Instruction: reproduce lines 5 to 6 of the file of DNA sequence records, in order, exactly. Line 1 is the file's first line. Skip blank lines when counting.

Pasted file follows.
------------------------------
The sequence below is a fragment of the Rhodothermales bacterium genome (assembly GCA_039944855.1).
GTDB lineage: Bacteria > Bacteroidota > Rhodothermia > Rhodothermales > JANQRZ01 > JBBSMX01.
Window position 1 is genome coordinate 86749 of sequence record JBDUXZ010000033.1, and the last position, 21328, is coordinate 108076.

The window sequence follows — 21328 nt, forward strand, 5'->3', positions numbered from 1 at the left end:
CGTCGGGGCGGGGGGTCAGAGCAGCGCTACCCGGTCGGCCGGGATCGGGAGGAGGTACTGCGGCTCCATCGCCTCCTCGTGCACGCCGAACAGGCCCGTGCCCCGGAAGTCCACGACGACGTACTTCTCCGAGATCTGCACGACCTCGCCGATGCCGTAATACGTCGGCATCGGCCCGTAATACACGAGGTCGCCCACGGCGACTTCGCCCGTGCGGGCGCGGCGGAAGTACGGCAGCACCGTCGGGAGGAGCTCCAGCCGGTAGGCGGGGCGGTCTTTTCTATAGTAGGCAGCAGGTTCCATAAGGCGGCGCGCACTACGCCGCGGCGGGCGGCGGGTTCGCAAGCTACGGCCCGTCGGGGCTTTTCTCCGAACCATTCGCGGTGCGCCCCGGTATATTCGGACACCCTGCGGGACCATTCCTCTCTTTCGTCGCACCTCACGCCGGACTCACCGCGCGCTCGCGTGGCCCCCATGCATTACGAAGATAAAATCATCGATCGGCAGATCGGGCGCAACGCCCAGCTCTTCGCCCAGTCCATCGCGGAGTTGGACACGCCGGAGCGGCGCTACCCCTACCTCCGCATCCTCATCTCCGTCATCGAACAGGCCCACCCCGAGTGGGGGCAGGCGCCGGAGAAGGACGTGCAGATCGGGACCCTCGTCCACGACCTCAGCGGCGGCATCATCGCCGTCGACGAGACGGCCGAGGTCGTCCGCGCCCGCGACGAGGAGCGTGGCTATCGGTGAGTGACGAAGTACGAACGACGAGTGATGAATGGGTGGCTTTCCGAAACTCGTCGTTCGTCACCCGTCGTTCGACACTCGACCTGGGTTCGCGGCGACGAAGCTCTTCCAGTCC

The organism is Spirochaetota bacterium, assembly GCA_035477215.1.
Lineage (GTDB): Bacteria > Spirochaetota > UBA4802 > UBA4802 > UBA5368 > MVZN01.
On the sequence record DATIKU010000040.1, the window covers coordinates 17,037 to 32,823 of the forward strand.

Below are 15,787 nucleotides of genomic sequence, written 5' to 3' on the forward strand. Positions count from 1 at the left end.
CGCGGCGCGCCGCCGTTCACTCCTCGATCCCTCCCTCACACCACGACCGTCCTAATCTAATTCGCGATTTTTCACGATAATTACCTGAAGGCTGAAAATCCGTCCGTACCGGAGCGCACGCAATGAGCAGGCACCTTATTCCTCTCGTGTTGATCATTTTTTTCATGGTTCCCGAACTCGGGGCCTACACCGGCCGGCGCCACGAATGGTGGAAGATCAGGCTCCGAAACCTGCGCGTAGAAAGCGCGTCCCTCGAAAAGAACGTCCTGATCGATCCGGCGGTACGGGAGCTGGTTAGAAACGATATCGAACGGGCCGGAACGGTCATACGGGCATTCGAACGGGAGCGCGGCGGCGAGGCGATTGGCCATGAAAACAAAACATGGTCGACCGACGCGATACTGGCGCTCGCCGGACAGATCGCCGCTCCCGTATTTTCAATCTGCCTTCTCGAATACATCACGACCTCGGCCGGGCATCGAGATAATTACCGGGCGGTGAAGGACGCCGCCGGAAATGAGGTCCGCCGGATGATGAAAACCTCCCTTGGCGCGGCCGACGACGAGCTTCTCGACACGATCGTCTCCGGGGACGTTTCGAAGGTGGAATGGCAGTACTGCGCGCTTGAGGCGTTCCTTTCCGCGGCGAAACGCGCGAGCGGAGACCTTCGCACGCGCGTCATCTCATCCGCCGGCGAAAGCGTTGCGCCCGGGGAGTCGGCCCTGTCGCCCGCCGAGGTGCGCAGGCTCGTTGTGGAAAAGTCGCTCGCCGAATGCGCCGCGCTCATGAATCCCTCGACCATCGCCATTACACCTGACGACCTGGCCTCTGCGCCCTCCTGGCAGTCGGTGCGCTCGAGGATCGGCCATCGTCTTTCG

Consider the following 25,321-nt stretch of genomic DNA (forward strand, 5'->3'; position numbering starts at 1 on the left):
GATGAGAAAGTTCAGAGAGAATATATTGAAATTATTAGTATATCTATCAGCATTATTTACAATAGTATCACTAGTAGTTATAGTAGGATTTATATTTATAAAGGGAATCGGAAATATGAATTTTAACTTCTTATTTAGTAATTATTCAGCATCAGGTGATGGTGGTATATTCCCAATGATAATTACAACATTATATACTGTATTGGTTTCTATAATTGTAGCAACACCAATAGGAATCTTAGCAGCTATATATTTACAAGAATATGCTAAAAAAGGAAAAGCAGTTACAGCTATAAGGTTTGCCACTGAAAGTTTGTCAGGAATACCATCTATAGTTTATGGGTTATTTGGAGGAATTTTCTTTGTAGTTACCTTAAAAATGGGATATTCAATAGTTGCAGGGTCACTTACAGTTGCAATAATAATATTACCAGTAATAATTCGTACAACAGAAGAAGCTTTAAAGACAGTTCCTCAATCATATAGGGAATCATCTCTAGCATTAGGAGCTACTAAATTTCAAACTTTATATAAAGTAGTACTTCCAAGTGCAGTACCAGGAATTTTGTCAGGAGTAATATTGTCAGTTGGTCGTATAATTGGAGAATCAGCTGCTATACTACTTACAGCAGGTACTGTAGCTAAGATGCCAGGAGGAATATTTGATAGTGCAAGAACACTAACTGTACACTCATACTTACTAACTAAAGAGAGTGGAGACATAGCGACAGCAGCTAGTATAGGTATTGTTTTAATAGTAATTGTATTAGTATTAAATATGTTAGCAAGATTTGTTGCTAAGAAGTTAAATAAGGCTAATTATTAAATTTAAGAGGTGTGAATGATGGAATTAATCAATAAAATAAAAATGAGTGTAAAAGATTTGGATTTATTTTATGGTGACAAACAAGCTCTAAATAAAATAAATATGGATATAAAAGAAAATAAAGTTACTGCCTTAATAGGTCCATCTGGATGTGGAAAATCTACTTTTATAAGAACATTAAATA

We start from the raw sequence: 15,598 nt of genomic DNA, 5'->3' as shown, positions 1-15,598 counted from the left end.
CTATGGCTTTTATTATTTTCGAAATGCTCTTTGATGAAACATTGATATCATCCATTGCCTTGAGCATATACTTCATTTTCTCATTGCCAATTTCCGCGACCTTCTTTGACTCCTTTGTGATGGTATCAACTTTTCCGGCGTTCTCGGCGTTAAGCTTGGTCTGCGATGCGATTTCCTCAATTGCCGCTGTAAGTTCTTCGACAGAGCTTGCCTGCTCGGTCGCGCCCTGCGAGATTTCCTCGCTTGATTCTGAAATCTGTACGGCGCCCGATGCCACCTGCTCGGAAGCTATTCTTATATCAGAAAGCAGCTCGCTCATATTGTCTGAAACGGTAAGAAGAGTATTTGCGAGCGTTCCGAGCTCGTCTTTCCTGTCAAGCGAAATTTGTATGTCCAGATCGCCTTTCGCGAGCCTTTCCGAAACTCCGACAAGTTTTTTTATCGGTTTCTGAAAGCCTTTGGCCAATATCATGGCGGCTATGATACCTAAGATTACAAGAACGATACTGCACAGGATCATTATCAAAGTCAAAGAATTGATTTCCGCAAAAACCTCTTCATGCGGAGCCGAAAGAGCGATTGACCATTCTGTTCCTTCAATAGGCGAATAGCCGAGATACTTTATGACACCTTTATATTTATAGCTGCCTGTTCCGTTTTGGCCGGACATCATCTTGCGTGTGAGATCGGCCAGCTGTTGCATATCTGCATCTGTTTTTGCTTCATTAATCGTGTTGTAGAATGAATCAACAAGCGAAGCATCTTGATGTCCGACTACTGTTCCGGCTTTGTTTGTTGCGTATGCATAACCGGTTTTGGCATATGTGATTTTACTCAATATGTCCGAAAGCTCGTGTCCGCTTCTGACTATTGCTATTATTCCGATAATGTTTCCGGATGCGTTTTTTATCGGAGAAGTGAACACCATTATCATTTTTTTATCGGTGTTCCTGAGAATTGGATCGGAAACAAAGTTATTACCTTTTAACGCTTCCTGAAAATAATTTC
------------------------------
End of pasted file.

CGTCGGGGCGGGGGGTCAGAGCAGCGCTACCCGGTCGGCCGGGATCGGGAGGAGGTACTGCGGCTCCATCGCCTCCTCGTGCACGCCGAACAGGCCCGTGCCCCGGAAGTCCACGACGACGTACTTCTCCGAGATCTGCACGACCTCGCCGATGCCGTAATACGTCGGCATCGGCCCGTAATACACGAGGTCGCCCACGGCGACTTCGCCCGTGCGGGCGCGGCGGAAGTACGGCAGCACCGTCGGGAGGAGCTCCAGCCGGTAGGCGGGGCGGTCTTTTCTATAGTAGGCAGCAGGTTCCATAAGGCGGCGCGCACTACGCCGCGGCGGGCGGCGGGTTCGCAAGCTACGGCCCGTCGGGGCTTTTCTCCGAACCATTCGCGGTGCGCCCCGGTATATTCGGACACCCTGCGGGACCATTCCTCTCTTTCGTCGCACCTCACGCCGGACTCACCGCGCGCTCGCGTGGCCCCCATGCATTACGAAGATAAAATCATCGATCGGCAGATCGGGCGCAACGCCCAGCTCTTCGCCCAGTCCATCGCGGAGTTGGACACGCCGGAGCGGCGCTACCCCTACCTCCGCATCCTCATCTCCGTCATCGAACAGGCCCACCCCGAGTGGGGGCAGGCGCCGGAGAAGGACGTGCAGATCGGGACCCTCGTCCACGACCTCAGCGGCGGCATCATCGCCGTCGACGAGACGGCCGAGGTCGTCCGCGCCCGCGACGAGGAGCGTGGCTATCGGTGAGTGACGAAGTACGAACGACGAGTGATGAATGGGTGGCTTTCCGAAACTCGTCGTTCGTCACCCGTCGTTCGACACTCGACCTGGGTTCGCGGCGACGAAGCTCTTCCAGTCC

The organism is Spirochaetota bacterium, assembly GCA_035477215.1.